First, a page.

Apple wanted a share of Facebook's revenue
For iPhone users, ATT may be a welcome innovation. But from a marketing point of view, what’s happened in the past few months is cause for concern. For starters, app install ads, with which advertisers want to generate app downloads, are or were also a lucrative business for Meta. According to a report from last October by mobile attribution tool Branch, a significant portion of these budgets migrated from Meta to Apple after the introduction of ATT. Apple Search Ads' share of all installs reportedly more than tripled, while Meta’s were trimmed by more than half. In the words of mobile marketing expert Eric Seufert, "Apple robbed the mob’s bank."
The second reason that the events of the past few months have left a bad taste in many mouth is that Apple previously appeared to be lobbying to get a share of Meta’s/Facebook's revenue behind the scenes. As the Wall Street Journal reported, "while Facebook’s products were among the most popular apps on the iPhone, they didn’t generate sales for Apple. This was a persistent frustration for some Apple executives, according to the people familiar with the matter." Apple reportedly "proposed" some arrangements to Facebook, such as Facebook offering an ad-free version of its service on a subscription basis and Apple sharing in those revenues. However, the two parties reportedly did not reach an agreement.
Is Google paying Apple USD 20b?
Google, on the other hand, has apparently been forking over considerable sums to Apple for years. As Bloomberg reported, documents relating to a court case between Oracle and Google have revealed that Google appears to have paid USD 1b to Apple in 2014 to have Google be the default search engine on the iPhone. Estimates suggest, that this amount has continued to rise over the years: from USD 3b in 2017, USD 9b in 2018, USD 15b in 2021 to somewhere between USD 18b and USD 20b this year.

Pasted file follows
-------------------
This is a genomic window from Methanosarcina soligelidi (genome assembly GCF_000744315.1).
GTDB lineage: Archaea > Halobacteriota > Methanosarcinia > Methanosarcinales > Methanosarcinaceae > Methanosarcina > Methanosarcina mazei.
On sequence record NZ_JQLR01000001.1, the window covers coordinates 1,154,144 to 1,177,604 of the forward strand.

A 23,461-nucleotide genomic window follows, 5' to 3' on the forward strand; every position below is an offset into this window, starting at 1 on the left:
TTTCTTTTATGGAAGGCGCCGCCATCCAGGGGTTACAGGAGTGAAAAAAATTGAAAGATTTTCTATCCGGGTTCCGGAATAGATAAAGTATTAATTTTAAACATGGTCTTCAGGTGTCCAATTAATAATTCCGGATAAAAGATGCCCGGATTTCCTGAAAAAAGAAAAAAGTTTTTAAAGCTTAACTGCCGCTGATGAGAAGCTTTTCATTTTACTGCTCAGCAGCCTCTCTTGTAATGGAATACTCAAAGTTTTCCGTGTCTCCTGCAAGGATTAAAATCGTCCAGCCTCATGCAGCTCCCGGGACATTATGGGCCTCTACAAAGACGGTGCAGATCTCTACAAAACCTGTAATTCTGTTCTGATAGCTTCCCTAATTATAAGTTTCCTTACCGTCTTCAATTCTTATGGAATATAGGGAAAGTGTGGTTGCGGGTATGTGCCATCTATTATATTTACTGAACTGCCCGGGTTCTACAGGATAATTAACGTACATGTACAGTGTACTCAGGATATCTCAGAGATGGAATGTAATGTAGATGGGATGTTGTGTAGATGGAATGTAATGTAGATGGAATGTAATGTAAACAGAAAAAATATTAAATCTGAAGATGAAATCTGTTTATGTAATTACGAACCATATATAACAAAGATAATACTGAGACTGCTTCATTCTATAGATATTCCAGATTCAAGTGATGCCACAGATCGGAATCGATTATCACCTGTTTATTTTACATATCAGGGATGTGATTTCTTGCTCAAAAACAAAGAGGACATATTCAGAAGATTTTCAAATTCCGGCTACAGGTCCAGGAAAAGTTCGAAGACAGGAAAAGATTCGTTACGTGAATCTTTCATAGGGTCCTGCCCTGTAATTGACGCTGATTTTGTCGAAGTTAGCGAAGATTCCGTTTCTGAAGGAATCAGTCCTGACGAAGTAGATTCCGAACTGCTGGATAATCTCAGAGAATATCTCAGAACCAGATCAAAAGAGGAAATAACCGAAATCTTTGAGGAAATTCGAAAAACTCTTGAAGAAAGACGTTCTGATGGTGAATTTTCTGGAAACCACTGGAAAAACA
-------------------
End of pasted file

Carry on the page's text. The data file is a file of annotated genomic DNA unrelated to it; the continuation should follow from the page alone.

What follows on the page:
During this period, there were no shortage of rumors that Apple wanted to launch its own search engine— its own crawler has already been leaked. Today, the assumption is that Apple has continued working on a search engine as a means of keeping Google's willingness to pay a premium. Regardless of whether or not Apple does launch a search engine, the continued popularity of the iPhone figures to leave Apple in prime negotiating position regardless. For example, the market share in the U.S. for the iPhone overtook that of Android phones in June, topping 50 percent. However, Apple is now threatened by possible antitrust proceedings in the USA as a result of the search engine deal with Google.
Apple puts the squeeze on the attribution of app downloads
In the meantime, Apple's power on the digital advertising market is poised to increase further. There are indications that targeting, i.e. the targeted playout of advertising, will be controlled more "on device" (i.e. directly on the respective end device) moving forward, as opposed to user data stored on external servers. For example, with the phasing out of third-party cookies (now slated for the second half of 2024) Google has said it will rely on a so-called "privacy sandbox" and "Topics.” "With Topics, your browser determines a handful of topics, such as "Fitness" or "Travel & Transportation," which represent your top interests for that week based on your browsing history," the announcement says. "The topics are selected entirely on your device, with no outside servers, including Google servers, involved."
Apple is already exercising a lot of control over the attribution of app downloads and other ads. The company has its own attribution solution, the "Storekit Ad Network" (SKAdnetwork or SKAN) and has so since as early as 2018; but it has been relatively underutilized for a long time. However, given that ATT has made it much more difficult to measure the success of advertising campaigns in the iOS environment, SKAN has become the primary mechanism for measuring and optimizing advertising, according to Adexchanger.